Now this is not saying I wouldn’t consider an awesome sounding job in a remote location, I would just have to really weigh the pros and cons against any other offers I had at the time.

For me, the perfect job would be a compilation. It has to be something I have a passion for, but would also put me in a location that was agreeable with my less than optimal tanning abilities. 🙂 If i had an offer to move to Japan again, and the job was fish monger, I would take it. However if I had a job where I could work on designs for new projects and help people learn about electronics I could live with just about the same basics as Chris listed, with probably a couple of exceptions. There would have to be hills(not bridges as the highest point for 100+ miles), and seasons. There is so much lost when working in an area where it mild to warm that we forget some of the slower things about living.

For me it would be very difficult to separate the “job” from its “location” – it’s all part of the whole package. If the “perfect” job requires you to live in an absolutely miserable place in the middle of nowhere, how can it be the perfect job? Yes, you will enjoy the many hours you spend at work tremendously (it probably wont even feel like work!), but what about the rest of the time? What about your partner, your child(ren), the rest of your family and friends? It’s definitely worth making sacrifices for a good job, but you do have to be careful to maintain a healthy balance. Luckily today, it becomes easier to find those balances as geographical distance becomes less and less important (once you HAVE to take a plane to visit your family, it doesn’t matter too much any more how long a flight it is).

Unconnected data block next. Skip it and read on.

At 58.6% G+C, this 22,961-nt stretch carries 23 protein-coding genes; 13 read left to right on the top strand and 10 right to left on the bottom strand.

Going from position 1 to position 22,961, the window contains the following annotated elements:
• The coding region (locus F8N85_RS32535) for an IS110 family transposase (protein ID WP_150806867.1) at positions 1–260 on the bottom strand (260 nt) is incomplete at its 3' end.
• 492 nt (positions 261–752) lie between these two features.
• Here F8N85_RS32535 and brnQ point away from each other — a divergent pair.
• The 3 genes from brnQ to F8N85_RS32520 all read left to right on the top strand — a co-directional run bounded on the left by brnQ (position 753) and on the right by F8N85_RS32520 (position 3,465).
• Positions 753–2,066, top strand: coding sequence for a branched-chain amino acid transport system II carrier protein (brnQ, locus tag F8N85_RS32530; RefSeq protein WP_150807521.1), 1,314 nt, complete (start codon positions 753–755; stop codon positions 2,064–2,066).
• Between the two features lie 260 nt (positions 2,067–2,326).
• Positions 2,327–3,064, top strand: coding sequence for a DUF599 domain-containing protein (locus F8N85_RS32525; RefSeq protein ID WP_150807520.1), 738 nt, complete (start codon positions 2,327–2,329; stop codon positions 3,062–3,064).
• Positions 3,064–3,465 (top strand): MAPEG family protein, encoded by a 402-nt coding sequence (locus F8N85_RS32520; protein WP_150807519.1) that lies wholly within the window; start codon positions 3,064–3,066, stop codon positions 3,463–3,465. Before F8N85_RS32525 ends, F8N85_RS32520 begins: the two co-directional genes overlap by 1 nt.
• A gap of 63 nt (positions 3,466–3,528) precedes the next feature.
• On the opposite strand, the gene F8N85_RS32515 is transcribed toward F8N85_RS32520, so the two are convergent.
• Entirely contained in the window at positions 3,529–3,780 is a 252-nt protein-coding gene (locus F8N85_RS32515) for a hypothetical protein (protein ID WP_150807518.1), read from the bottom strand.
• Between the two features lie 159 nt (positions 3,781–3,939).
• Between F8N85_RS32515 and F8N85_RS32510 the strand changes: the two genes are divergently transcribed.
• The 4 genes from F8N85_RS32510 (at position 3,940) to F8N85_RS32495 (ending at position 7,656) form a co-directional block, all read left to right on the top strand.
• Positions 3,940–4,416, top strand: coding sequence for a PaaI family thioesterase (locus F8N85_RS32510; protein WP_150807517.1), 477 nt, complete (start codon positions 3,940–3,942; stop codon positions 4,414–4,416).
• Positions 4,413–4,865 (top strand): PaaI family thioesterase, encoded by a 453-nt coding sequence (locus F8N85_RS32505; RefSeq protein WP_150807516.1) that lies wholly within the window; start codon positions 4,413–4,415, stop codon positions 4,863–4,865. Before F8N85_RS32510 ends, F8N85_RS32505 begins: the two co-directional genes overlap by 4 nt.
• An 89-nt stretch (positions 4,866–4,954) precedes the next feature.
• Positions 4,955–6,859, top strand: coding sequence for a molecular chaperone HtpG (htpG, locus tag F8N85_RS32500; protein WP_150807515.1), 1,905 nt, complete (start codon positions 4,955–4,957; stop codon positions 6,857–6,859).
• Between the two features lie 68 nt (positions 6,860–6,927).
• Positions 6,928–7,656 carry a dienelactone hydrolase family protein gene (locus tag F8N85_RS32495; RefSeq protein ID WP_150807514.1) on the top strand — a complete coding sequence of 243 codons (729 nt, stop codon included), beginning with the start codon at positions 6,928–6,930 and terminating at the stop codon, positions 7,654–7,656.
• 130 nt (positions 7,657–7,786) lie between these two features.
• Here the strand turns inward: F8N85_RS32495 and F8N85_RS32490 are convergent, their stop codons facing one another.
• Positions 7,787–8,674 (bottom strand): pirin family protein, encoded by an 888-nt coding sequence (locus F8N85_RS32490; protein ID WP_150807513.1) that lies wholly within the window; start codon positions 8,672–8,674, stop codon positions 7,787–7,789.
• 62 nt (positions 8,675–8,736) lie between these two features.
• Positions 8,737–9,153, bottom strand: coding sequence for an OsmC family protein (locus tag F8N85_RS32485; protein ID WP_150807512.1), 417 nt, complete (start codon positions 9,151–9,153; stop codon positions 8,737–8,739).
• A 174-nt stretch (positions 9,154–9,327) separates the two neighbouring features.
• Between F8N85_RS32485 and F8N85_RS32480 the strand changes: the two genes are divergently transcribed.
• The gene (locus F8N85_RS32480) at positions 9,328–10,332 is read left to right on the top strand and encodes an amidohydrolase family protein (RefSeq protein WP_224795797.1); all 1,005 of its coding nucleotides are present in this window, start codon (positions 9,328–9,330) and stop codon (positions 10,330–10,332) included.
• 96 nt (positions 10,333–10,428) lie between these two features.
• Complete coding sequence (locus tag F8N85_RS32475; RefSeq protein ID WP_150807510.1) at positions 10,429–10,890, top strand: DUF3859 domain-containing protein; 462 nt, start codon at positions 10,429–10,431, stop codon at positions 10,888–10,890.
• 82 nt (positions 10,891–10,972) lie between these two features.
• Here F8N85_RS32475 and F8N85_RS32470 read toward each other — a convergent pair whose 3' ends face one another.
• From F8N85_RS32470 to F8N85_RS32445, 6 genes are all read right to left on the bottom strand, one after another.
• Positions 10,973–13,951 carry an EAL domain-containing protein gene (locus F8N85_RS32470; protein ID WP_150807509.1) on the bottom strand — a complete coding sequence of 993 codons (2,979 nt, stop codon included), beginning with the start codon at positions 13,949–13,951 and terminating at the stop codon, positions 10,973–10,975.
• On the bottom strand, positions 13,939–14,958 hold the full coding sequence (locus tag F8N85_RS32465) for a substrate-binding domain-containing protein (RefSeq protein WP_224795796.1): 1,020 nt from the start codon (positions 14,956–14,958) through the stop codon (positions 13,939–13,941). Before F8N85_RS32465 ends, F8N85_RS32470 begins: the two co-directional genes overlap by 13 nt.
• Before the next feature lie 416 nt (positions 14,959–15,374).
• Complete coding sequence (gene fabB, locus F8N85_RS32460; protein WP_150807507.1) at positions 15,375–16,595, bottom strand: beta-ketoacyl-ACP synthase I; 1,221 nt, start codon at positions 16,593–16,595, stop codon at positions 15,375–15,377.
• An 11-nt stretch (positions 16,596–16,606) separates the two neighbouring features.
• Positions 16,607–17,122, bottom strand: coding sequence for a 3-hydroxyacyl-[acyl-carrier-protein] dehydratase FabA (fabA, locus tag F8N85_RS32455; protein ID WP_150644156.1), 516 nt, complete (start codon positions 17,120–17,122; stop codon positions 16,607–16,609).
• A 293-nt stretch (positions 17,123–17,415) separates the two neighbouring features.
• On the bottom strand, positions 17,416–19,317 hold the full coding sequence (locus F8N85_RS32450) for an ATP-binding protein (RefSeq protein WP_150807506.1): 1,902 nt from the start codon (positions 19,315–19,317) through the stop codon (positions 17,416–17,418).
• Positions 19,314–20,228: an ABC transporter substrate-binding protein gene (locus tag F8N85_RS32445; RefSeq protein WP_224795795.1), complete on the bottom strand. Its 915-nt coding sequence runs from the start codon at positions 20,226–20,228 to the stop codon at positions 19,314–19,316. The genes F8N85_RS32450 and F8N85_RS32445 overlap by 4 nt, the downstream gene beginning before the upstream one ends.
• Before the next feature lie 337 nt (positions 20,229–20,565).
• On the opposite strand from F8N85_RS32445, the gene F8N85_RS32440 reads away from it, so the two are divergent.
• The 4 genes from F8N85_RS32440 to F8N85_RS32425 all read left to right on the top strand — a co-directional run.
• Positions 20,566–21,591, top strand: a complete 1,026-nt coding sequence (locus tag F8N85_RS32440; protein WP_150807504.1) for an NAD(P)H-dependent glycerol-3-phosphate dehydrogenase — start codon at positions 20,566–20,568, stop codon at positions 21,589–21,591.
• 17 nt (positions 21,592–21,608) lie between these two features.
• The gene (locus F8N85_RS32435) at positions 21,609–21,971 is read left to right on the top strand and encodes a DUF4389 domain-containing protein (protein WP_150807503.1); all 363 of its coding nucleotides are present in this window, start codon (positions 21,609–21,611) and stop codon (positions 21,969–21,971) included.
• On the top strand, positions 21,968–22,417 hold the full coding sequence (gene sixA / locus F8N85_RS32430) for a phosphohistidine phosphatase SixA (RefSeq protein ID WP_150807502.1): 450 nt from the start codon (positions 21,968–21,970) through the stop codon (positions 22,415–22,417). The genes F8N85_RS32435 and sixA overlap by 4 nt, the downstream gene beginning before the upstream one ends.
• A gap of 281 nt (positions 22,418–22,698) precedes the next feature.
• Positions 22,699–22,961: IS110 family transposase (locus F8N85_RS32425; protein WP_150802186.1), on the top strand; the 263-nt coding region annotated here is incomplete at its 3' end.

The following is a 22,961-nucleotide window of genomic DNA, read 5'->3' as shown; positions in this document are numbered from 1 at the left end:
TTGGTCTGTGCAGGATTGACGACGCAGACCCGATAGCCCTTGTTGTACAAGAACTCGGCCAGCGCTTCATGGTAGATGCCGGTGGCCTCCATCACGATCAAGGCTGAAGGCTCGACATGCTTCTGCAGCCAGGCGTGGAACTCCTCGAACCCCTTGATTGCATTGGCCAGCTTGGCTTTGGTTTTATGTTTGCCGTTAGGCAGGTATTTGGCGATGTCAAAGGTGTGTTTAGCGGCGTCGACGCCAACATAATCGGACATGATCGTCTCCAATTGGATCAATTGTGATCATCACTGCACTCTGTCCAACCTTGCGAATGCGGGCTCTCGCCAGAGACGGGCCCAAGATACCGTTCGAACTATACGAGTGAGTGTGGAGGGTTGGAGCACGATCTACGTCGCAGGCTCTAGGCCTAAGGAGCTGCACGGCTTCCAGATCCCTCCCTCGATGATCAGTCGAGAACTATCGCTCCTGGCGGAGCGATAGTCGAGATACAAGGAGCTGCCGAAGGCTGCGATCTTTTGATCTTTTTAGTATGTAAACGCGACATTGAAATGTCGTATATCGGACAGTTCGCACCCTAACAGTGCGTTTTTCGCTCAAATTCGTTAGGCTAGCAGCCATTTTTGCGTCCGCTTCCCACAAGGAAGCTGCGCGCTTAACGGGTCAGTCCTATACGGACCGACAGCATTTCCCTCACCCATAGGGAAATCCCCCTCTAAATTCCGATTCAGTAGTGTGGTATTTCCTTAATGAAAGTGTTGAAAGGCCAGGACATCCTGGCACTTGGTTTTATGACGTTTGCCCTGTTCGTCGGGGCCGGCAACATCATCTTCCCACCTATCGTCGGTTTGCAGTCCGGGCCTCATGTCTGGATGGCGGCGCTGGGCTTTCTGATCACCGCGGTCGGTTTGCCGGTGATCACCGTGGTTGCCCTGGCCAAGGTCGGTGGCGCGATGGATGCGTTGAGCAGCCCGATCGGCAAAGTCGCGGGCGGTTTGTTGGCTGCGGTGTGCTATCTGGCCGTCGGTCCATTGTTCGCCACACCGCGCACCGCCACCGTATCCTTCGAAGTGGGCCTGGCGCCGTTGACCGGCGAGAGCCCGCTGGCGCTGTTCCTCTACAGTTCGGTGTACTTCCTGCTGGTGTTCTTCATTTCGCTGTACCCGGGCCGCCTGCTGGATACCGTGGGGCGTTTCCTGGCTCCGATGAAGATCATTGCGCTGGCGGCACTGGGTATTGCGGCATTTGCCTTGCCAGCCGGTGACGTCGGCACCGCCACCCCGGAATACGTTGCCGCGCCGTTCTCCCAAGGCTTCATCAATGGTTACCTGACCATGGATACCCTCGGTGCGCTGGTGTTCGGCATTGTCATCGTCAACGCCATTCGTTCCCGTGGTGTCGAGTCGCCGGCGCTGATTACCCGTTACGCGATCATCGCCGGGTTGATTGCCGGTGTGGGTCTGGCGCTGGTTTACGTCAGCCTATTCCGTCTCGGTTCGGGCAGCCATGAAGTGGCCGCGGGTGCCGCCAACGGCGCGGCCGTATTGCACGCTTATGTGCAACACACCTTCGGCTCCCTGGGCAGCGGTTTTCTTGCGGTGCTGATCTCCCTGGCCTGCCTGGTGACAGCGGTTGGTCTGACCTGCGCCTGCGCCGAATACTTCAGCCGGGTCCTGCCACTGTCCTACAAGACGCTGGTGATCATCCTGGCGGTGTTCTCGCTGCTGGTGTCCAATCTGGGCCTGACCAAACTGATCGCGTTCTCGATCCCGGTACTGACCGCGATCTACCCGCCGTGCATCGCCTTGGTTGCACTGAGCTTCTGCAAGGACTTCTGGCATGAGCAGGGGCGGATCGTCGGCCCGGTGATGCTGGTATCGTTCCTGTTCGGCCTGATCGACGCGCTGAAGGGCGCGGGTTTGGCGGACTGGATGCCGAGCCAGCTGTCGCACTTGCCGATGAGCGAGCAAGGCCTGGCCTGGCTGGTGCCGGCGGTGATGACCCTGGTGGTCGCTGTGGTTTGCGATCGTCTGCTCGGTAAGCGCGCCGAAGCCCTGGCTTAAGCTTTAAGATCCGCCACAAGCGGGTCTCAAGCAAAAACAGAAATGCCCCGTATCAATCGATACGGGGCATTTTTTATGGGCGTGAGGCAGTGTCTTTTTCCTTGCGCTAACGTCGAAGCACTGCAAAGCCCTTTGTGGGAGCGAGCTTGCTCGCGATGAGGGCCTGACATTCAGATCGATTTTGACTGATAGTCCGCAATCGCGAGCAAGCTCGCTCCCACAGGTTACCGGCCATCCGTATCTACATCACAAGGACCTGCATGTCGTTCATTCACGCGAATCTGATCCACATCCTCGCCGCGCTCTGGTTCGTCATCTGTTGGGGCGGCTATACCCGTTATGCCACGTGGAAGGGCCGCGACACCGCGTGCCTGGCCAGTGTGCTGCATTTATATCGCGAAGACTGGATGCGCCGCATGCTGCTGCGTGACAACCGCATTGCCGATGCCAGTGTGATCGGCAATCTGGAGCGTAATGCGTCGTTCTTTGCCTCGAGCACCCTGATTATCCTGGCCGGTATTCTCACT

I can’t take any jobs/projects that would require me to be away from the Mad City for more than a few days. My wife’s legal practice and my engineering are established here. We have set a mostly-strict limit on the amount of time the kids are with a nanny and we have no other family who can provide help with the kids, so that means if one of us isn’t available for the kids the other is turning down lucrative legal/engineering projects.

I lived in Florida for 20 years, and I always wanted to get back to Madison. It’s a very good place to be stuck. Madison is blessed partly because of the money flowing in because of the UW and state gov’t, but there’s also a magical quality of friendiness, stoicism, hardwork, and family that would persist even if you subtracted UW and the gov’t. The number of engineering jobs is slightly better than average for a mid-sized city. I’m working on creating some more jobs here because leaving the Four Lakes is not an option.

Been there, done that… when I was younger it was easy to fantasize about perfect jobs and locations. I even moved several hundred miles for a promise of a great job in a better place… then reality kicked in when (after the move) the company put on a hiring freeze and I was stuck on the outside with no income.

There’s no harm in fantasizing about better situations, but before jumping do a lot of homework and realize that nothing is perfect or forever. Make sure you have a Plan B. Although I landed into a lousy job market at least it’s a nice place to live with a low cost of living, and I’ve managed to re-invent myself. But after this experience I doubt I could be seduced into moving again.